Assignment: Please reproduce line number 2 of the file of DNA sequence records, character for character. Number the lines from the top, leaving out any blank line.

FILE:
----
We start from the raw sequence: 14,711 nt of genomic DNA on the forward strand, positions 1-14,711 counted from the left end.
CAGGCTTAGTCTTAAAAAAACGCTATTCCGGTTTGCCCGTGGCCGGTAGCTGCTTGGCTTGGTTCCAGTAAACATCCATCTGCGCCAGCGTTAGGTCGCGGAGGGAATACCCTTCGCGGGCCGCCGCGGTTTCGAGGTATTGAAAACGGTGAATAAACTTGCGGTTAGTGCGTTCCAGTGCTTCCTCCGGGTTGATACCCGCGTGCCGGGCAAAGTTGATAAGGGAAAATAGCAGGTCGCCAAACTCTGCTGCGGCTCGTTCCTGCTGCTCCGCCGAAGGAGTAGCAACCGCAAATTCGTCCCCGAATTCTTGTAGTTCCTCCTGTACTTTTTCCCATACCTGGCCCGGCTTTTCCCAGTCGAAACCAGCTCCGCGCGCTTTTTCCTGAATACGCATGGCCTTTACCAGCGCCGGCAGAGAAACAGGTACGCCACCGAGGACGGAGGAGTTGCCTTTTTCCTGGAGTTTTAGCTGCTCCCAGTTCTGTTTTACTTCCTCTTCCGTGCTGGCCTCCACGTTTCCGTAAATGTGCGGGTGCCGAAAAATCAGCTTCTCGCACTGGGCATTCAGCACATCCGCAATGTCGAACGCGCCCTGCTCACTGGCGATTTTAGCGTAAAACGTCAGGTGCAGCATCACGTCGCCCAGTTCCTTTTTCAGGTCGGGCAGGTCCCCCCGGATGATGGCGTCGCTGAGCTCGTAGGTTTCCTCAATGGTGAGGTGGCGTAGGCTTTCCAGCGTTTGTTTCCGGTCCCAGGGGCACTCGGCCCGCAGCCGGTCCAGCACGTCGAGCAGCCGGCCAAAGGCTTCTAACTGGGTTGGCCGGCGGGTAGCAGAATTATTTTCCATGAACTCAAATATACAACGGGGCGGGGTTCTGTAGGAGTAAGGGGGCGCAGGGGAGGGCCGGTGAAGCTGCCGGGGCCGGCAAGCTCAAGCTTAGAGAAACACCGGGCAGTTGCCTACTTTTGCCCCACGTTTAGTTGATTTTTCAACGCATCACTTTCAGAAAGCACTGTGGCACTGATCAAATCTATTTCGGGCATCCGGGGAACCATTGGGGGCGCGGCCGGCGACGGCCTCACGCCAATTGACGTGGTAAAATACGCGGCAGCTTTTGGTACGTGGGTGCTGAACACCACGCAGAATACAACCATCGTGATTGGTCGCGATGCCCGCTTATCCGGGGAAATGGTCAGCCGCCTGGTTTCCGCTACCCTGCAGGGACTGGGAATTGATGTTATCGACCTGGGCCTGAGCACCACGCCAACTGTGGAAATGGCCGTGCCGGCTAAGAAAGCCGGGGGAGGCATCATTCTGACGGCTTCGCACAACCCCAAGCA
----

CAGGCTTAGTCTTAAAAAAACGCTATTCCGGTTTGCCCGTGGCCGGTAGCTGCTTGGCTTGGTTCCAGTAAACATCCATCTGCGCCAGCGTTAGGTCGCGGAGGGAATACCCTTCGCGGGCCGCCGCGGTTTCGAGGTATTGAAAACGGTGAATAAACTTGCGGTTAGTGCGTTCCAGTGCTTCCTCCGGGTTGATACCCGCGTGCCGGGCAAAGTTGATAAGGGAAAATAGCAGGTCGCCAAACTCTGCTGCGGCTCGTTCCTGCTGCTCCGCCGAAGGAGTAGCAACCGCAAATTCGTCCCCGAATTCTTGTAGTTCCTCCTGTACTTTTTCCCATACCTGGCCCGGCTTTTCCCAGTCGAAACCAGCTCCGCGCGCTTTTTCCTGAATACGCATGGCCTTTACCAGCGCCGGCAGAGAAACAGGTACGCCACCGAGGACGGAGGAGTTGCCTTTTTCCTGGAGTTTTAGCTGCTCCCAGTTCTGTTTTACTTCCTCTTCCGTGCTGGCCTCCACGTTTCCGTAAATGTGCGGGTGCCGAAAAATCAGCTTCTCGCACTGGGCATTCAGCACATCCGCAATGTCGAACGCGCCCTGCTCACTGGCGATTTTAGCGTAAAACGTCAGGTGCAGCATCACGTCGCCCAGTTCCTTTTTCAGGTCGGGCAGGTCCCCCCGGATGATGGCGTCGCTGAGCTCGTAGGTTTCCTCAATGGTGAGGTGGCGTAGGCTTTCCAGCGTTTGTTTCCGGTCCCAGGGGCACTCGGCCCGCAGCCGGTCCAGCACGTCGAGCAGCCGGCCAAAGGCTTCTAACTGGGTTGGCCGGCGGGTAGCAGAATTATTTTCCATGAACTCAAATATACAACGGGGCGGGGTTCTGTAGGAGTAAGGGGGCGCAGGGGAGGGCCGGTGAAGCTGCCGGGGCCGGCAAGCTCAAGCTTAGAGAAACACCGGGCAGTTGCCTACTTTTGCCCCACGTTTAGTTGATTTTTCAACGCATCACTTTCAGAAAGCACTGTGGCACTGATCAAATCTATTTCGGGCATCCGGGGAACCATTGGGGGCGCGGCCGGCGACGGCCTCACGCCAATTGACGTGGTAAAATACGCGGCAGCTTTTGGTACGTGGGTGCTGAACACCACGCAGAATACAACCATCGTGATTGGTCGCGATGCCCGCTTATCCGGGGAAATGGTCAGCCGCCTGGTTTCCGCTACCCTGCAGGGACTGGGAATTGATGTTATCGACCTGGGCCTGAGCACCACGCCAACTGTGGAAATGGCCGTGCCGGCTAAGAAAGCCGGGGGAGGCATCATTCTGACGGCTTCGCACAACCCCAAGCA